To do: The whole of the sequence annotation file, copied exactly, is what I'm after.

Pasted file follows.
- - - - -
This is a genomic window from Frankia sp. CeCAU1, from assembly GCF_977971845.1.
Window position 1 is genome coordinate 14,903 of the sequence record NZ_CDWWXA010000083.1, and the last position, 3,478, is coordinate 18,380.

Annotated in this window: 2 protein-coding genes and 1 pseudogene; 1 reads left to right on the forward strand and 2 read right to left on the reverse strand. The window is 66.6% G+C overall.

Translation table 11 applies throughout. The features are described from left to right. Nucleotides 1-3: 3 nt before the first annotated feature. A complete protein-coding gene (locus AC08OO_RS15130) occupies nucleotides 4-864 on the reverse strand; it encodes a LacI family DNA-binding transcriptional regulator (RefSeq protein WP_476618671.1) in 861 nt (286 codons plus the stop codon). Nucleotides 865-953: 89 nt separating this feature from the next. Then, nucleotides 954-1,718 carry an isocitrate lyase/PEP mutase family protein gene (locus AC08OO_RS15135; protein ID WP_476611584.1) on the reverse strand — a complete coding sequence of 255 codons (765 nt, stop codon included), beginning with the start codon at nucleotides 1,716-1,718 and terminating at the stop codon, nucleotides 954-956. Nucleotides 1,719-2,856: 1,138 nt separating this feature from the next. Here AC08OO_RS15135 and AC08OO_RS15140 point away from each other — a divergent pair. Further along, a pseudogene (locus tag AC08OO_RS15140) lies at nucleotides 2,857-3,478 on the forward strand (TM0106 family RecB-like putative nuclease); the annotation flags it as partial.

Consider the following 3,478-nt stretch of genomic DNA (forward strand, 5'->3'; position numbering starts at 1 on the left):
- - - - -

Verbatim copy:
This is a genomic window from Frankia sp. CeCAU1, from assembly GCF_977971845.1.
Window position 1 is genome coordinate 14,903 of the sequence record NZ_CDWWXA010000083.1, and the last position, 3,478, is coordinate 18,380.

Annotated in this window: 2 protein-coding genes and 1 pseudogene; 1 reads left to right on the forward strand and 2 read right to left on the reverse strand. The window is 66.6% G+C overall.

Translation table 11 applies throughout. The features are described from left to right. Nucleotides 1-3: 3 nt before the first annotated feature. A complete protein-coding gene (locus AC08OO_RS15130) occupies nucleotides 4-864 on the reverse strand; it encodes a LacI family DNA-binding transcriptional regulator (RefSeq protein WP_476618671.1) in 861 nt (286 codons plus the stop codon). Nucleotides 865-953: 89 nt separating this feature from the next. Then, nucleotides 954-1,718 carry an isocitrate lyase/PEP mutase family protein gene (locus AC08OO_RS15135; protein ID WP_476611584.1) on the reverse strand — a complete coding sequence of 255 codons (765 nt, stop codon included), beginning with the start codon at nucleotides 1,716-1,718 and terminating at the stop codon, nucleotides 954-956. Nucleotides 1,719-2,856: 1,138 nt separating this feature from the next. Here AC08OO_RS15135 and AC08OO_RS15140 point away from each other — a divergent pair. Further along, a pseudogene (locus tag AC08OO_RS15140) lies at nucleotides 2,857-3,478 on the forward strand (TM0106 family RecB-like putative nuclease); the annotation flags it as partial.

Consider the following 3,478-nt stretch of genomic DNA (forward strand, 5'->3'; position numbering starts at 1 on the left):